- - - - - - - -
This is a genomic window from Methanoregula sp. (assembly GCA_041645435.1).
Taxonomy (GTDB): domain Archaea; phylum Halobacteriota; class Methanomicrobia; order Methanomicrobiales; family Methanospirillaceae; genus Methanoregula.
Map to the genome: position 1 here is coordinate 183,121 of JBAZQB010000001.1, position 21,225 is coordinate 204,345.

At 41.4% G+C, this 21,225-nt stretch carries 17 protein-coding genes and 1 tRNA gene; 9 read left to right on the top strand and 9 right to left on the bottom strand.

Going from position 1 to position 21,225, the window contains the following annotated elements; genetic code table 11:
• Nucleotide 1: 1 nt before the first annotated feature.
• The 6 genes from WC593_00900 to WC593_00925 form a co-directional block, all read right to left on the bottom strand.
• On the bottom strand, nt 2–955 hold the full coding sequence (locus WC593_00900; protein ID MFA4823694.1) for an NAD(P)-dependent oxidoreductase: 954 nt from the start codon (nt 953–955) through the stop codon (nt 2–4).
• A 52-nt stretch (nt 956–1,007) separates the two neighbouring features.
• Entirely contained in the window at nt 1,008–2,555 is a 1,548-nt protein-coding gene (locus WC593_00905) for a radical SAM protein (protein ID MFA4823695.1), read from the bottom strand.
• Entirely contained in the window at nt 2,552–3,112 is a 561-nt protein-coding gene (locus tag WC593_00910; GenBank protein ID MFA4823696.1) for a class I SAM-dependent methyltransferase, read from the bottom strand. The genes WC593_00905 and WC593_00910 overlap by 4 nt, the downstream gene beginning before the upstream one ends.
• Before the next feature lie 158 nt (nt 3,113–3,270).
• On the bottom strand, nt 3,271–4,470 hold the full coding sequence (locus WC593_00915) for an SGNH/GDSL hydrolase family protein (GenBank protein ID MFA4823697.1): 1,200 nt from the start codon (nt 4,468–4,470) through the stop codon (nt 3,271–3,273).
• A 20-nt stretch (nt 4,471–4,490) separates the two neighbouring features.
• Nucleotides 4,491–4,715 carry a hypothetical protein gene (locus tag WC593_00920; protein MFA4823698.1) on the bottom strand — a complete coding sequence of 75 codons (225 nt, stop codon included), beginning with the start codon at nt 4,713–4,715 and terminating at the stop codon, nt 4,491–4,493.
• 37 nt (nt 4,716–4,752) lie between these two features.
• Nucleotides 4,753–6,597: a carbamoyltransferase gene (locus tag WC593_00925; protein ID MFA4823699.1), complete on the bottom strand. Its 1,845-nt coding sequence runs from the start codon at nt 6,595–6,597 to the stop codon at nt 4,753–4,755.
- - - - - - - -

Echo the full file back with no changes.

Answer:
This is a genomic window from Methanoregula sp. (assembly GCA_041645435.1).
Taxonomy (GTDB): domain Archaea; phylum Halobacteriota; class Methanomicrobia; order Methanomicrobiales; family Methanospirillaceae; genus Methanoregula.
Map to the genome: position 1 here is coordinate 183,121 of JBAZQB010000001.1, position 21,225 is coordinate 204,345.

At 41.4% G+C, this 21,225-nt stretch carries 17 protein-coding genes and 1 tRNA gene; 9 read left to right on the top strand and 9 right to left on the bottom strand.

Going from position 1 to position 21,225, the window contains the following annotated elements; genetic code table 11:
• Nucleotide 1: 1 nt before the first annotated feature.
• The 6 genes from WC593_00900 to WC593_00925 form a co-directional block, all read right to left on the bottom strand.
• On the bottom strand, nt 2–955 hold the full coding sequence (locus WC593_00900; protein ID MFA4823694.1) for an NAD(P)-dependent oxidoreductase: 954 nt from the start codon (nt 953–955) through the stop codon (nt 2–4).
• A 52-nt stretch (nt 956–1,007) separates the two neighbouring features.
• Entirely contained in the window at nt 1,008–2,555 is a 1,548-nt protein-coding gene (locus WC593_00905) for a radical SAM protein (protein ID MFA4823695.1), read from the bottom strand.
• Entirely contained in the window at nt 2,552–3,112 is a 561-nt protein-coding gene (locus tag WC593_00910; GenBank protein ID MFA4823696.1) for a class I SAM-dependent methyltransferase, read from the bottom strand. The genes WC593_00905 and WC593_00910 overlap by 4 nt, the downstream gene beginning before the upstream one ends.
• Before the next feature lie 158 nt (nt 3,113–3,270).
• On the bottom strand, nt 3,271–4,470 hold the full coding sequence (locus WC593_00915) for an SGNH/GDSL hydrolase family protein (GenBank protein ID MFA4823697.1): 1,200 nt from the start codon (nt 4,468–4,470) through the stop codon (nt 3,271–3,273).
• A 20-nt stretch (nt 4,471–4,490) separates the two neighbouring features.
• Nucleotides 4,491–4,715 carry a hypothetical protein gene (locus tag WC593_00920; protein MFA4823698.1) on the bottom strand — a complete coding sequence of 75 codons (225 nt, stop codon included), beginning with the start codon at nt 4,713–4,715 and terminating at the stop codon, nt 4,491–4,493.
• 37 nt (nt 4,716–4,752) lie between these two features.
• Nucleotides 4,753–6,597: a carbamoyltransferase gene (locus tag WC593_00925; protein ID MFA4823699.1), complete on the bottom strand. Its 1,845-nt coding sequence runs from the start codon at nt 6,595–6,597 to the stop codon at nt 4,753–4,755.